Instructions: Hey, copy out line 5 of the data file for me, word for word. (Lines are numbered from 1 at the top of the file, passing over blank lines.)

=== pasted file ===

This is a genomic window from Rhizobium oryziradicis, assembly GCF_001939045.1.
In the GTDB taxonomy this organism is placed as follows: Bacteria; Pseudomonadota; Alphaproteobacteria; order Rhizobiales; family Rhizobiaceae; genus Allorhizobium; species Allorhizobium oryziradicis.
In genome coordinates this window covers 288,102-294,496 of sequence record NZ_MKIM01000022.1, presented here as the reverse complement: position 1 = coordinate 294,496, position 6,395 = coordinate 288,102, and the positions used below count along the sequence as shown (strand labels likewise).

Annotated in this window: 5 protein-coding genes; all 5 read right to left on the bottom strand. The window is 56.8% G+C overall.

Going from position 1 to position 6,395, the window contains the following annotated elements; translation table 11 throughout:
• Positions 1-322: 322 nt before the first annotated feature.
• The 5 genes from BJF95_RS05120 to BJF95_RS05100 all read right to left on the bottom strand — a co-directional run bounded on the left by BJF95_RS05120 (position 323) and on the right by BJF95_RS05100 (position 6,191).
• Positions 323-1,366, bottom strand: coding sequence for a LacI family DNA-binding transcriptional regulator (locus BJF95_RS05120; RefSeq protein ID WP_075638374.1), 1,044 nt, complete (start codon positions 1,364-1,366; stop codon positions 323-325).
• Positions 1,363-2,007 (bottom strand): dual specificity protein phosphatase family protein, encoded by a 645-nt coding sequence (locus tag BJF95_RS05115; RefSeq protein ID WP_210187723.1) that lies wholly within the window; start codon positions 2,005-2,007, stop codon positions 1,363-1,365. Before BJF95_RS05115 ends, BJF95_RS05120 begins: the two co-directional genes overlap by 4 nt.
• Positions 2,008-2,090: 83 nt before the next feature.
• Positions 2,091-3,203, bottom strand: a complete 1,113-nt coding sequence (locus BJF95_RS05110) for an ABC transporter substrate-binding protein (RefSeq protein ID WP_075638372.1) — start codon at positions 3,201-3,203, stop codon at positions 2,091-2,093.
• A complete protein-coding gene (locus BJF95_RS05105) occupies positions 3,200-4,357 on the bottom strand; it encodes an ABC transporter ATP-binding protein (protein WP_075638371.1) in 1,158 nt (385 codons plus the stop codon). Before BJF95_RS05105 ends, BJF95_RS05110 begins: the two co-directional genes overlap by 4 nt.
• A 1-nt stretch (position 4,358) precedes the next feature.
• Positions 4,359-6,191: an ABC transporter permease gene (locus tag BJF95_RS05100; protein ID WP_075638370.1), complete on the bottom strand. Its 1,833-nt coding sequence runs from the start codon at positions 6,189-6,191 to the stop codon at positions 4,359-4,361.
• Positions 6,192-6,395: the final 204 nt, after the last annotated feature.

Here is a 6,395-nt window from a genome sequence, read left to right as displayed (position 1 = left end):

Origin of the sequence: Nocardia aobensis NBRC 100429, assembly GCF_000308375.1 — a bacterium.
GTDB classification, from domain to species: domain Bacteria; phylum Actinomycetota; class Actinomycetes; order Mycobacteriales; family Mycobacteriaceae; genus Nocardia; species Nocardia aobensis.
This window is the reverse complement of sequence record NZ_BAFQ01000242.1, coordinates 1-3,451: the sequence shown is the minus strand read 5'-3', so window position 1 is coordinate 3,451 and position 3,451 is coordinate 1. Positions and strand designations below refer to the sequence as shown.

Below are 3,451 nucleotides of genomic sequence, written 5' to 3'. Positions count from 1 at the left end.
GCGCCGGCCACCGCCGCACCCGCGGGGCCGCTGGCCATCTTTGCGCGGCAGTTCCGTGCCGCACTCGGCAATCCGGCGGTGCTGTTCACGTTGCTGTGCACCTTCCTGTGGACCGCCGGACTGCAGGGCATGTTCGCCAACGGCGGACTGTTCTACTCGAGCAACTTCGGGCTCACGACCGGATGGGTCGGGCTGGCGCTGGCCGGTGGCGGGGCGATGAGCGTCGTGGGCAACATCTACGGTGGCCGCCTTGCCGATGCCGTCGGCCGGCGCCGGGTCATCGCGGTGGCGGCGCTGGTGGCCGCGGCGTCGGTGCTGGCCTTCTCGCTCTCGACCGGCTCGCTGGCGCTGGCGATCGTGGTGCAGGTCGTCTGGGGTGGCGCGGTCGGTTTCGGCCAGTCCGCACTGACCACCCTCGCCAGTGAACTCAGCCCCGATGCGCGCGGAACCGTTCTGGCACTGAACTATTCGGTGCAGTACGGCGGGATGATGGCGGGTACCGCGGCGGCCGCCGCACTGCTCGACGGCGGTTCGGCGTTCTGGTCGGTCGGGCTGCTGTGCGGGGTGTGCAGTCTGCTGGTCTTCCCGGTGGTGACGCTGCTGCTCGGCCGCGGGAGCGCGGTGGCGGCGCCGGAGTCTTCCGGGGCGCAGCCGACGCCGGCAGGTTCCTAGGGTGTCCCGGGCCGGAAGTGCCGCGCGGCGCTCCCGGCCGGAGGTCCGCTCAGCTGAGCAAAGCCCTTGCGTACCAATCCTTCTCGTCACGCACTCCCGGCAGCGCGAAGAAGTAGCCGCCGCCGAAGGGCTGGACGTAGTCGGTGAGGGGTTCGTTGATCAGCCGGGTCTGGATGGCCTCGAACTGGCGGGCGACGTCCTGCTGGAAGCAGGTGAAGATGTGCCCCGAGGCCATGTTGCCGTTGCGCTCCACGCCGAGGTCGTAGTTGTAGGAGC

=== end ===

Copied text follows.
Going from position 1 to position 6,395, the window contains the following annotated elements; translation table 11 throughout: